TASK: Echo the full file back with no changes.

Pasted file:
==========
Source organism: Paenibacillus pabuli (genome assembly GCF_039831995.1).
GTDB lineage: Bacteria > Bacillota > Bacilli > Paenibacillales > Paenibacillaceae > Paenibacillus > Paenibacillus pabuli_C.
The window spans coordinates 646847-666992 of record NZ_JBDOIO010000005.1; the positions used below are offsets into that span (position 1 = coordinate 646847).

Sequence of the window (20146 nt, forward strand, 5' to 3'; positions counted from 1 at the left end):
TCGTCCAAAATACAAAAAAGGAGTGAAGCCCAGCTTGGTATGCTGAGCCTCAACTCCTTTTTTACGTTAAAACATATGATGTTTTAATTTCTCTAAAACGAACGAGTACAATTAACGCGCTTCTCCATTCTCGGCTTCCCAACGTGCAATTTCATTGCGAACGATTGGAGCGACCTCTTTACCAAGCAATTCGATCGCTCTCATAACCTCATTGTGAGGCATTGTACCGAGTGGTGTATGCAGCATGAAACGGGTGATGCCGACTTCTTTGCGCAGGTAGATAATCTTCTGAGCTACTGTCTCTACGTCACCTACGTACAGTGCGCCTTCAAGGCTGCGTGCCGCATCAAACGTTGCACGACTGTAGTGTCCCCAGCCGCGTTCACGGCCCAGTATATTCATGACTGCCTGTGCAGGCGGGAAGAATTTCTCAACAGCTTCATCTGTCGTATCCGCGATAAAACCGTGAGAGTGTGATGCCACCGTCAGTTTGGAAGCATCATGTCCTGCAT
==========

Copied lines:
Source organism: Paenibacillus pabuli (genome assembly GCF_039831995.1).
GTDB lineage: Bacteria > Bacillota > Bacilli > Paenibacillales > Paenibacillaceae > Paenibacillus > Paenibacillus pabuli_C.
The window spans coordinates 646847-666992 of record NZ_JBDOIO010000005.1; the positions used below are offsets into that span (position 1 = coordinate 646847).

Sequence of the window (20146 nt, forward strand, 5' to 3'; positions counted from 1 at the left end):
TCGTCCAAAATACAAAAAAGGAGTGAAGCCCAGCTTGGTATGCTGAGCCTCAACTCCTTTTTTACGTTAAAACATATGATGTTTTAATTTCTCTAAAACGAACGAGTACAATTAACGCGCTTCTCCATTCTCGGCTTCCCAACGTGCAATTTCATTGCGAACGATTGGAGCGACCTCTTTACCAAGCAATTCGATCGCTCTCATAACCTCATTGTGAGGCATTGTACCGAGTGGTGTATGCAGCATGAAACGGGTGATGCCGACTTCTTTGCGCAGGTAGATAATCTTCTGAGCTACTGTCTCTACGTCACCTACGTACAGTGCGCCTTCAAGGCTGCGTGCCGCATCAAACGTTGCACGACTGTAGTGTCCCCAGCCGCGTTCACGGCCCAGTATATTCATGACTGCCTGTGCAGGCGGGAAGAATTTCTCAACAGCTTCATCTGTCGTATCCGCGATAAAACCGTGAGAGTGTGATGCCACCGTCAGTTTGGAAGCATCATGTCCTGCAT